S.C. Code Ann. § 16-17-430(A)(2) (Supp.1998).
Varvil asserts the calls were not "repeatedly" made as intended by the statute because there were only fifteen telephone messages over the one year period covered in the indictment. He argues the calls were not made at the same time and there was insufficient proof of repeated telephone calls as required by the statute. We disagree.
When interpreting a statute, the appellate court's primary function is to ascertain the intention of the legislature. State v. Robinson, 310 S.C. 535, 426 S.E.2d 317 (1992). The words used in the statute must be given their plain and ordinary meaning, without resort to subtle or forced construction to limit or expand the statute's operation. State v. Four Video Slot Machines, 317 S.C. 397, 453 S.E.2d 896 (1995). Unless a statute requires otherwise, the words used in the statute must be given their ordinary meaning. State v. Hendriks, 318 S.C. 562, 459 S.E.2d 520 (Ct. App. 1995). Where the legislature elects not to define the term in the statute, courts will interpret the term in accord with its usual and customary meaning. City of Camden v. Brassell, 326 S.C. 556, 486 S.E.2d 492 (Ct. App. 1997). "Repeatedly" is the adverbial form of the term "repeated" meaning "renewed or recurring again and again; said, done, or presented again." Webster's Ninth New Collegiate Dictionary (1990).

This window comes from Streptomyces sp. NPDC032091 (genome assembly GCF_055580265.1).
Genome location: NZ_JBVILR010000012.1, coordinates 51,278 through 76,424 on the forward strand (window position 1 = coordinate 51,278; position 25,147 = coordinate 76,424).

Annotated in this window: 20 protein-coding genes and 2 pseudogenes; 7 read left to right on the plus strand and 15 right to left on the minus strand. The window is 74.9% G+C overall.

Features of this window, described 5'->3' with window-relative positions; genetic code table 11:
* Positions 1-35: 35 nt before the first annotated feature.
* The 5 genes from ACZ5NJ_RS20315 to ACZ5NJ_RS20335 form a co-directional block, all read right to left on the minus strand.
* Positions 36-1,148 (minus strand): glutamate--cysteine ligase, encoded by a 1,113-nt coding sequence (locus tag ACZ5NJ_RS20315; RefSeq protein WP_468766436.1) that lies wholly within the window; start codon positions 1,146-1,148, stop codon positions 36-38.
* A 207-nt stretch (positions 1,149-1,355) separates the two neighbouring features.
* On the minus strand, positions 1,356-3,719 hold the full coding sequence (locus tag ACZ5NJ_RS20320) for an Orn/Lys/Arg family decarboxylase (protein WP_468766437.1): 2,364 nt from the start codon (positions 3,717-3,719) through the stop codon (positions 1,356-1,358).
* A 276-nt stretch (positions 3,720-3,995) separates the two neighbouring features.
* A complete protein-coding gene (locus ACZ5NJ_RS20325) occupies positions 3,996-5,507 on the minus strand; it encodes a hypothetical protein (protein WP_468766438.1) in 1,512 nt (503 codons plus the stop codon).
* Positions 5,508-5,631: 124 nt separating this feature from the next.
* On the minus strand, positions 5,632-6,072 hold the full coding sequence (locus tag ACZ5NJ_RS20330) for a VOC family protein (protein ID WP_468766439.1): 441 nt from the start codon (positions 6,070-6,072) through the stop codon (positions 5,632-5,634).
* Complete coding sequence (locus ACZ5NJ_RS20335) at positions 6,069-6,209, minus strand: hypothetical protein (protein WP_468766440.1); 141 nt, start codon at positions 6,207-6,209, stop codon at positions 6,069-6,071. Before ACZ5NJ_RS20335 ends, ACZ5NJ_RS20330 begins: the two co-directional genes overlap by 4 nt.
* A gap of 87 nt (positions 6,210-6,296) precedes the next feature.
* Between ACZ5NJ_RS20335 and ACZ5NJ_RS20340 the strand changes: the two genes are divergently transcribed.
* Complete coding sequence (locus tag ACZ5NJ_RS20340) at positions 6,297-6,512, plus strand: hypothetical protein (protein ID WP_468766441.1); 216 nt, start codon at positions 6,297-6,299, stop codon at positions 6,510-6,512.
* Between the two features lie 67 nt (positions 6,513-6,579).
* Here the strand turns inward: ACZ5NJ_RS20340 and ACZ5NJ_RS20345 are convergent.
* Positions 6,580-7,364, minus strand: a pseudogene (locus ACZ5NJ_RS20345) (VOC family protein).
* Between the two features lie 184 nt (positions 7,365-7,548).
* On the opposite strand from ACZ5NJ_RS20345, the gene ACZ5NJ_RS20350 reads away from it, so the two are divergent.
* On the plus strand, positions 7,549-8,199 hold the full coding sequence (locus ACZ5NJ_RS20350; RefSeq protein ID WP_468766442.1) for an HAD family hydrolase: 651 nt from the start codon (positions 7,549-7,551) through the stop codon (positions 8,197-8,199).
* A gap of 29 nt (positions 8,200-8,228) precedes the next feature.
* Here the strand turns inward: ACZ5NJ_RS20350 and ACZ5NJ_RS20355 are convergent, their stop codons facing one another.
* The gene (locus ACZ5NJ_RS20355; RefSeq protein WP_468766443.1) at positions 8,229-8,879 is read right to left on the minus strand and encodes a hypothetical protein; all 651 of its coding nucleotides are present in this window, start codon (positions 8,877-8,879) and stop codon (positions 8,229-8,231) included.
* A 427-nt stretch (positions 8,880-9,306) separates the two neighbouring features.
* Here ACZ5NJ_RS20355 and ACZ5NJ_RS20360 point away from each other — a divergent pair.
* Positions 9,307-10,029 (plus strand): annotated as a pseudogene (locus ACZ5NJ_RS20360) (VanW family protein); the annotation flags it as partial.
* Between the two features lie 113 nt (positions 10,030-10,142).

The statute does not specify the calls must be repeated within a day, or even days of each other. Taking the evidence in the light most favorable to the State, we find the August 1994 messages, which total five in twelve days, are by themselves sufficient to constitute repeated telephoning under the statute.(2) We therefore find no error in the trial court's denial of Varvil's directed verdict motion on this ground.
Nor do we find merit to Varvil's assertion that the State failed to present sufficient evidence of his intent to harass Victim. Considering the content of the calls alone, we encounter no difficulty in finding evidence of Varvil's intent to harass.
For the foregoing reasons, Varvil's conviction for unlawful use of a telephone is
CURETON and HOWARD, JJ., concur.
1. Victim also recorded messages Varvil sent to her supervisor. Victim testified, like the messages left by Varvil on her voice mail, the calls made to her supervisor "asked bizzare questions and made subtle threats." The several tapes of the transferred voice mail messages were played for the jury.
2. Varvil left messages on Victim's voice mail on August 7, 8, 14, 16, and 18 of 1994.